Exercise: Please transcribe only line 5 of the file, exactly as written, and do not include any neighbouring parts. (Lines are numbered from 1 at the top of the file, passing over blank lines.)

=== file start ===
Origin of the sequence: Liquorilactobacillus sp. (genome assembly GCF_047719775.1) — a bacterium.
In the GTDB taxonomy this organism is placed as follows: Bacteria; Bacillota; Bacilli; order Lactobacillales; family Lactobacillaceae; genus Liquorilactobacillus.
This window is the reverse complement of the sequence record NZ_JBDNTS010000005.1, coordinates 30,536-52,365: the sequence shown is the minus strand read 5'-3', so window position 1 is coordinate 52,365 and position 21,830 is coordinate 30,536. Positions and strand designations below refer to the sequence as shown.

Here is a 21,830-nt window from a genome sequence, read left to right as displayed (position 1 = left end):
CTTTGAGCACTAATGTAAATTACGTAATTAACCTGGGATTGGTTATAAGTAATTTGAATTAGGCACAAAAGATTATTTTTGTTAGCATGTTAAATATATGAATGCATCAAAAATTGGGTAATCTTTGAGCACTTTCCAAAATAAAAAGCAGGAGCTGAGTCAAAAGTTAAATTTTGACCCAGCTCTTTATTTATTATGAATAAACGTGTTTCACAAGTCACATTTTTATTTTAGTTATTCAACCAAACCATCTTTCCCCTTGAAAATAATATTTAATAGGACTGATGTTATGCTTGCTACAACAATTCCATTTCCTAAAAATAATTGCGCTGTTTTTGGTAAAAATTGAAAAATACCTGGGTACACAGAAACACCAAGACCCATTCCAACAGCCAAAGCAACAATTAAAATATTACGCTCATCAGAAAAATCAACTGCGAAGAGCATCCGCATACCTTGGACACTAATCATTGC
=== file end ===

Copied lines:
CTTTGAGCACTAATGTAAATTACGTAATTAACCTGGGATTGGTTATAAGTAATTTGAATTAGGCACAAAAGATTATTTTTGTTAGCATGTTAAATATATGAATGCATCAAAAATTGGGTAATCTTTGAGCACTTTCCAAAATAAAAAGCAGGAGCTGAGTCAAAAGTTAAATTTTGACCCAGCTCTTTATTTATTATGAATAAACGTGTTTCACAAGTCACATTTTTATTTTAGTTATTCAACCAAACCATCTTTCCCCTTGAAAATAATATTTAATAGGACTGATGTTATGCTTGCTACAACAATTCCATTTCCTAAAAATAATTGCGCTGTTTTTGGTAAAAATTGAAAAATACCTGGGTACACAGAAACACCAAGACCCATTCCAACAGCCAAAGCAACAATTAAAATATTACGCTCATCAGAAAAATCAACTGCGAAGAGCATCCGCATACCTTGGACACTAATCATTGC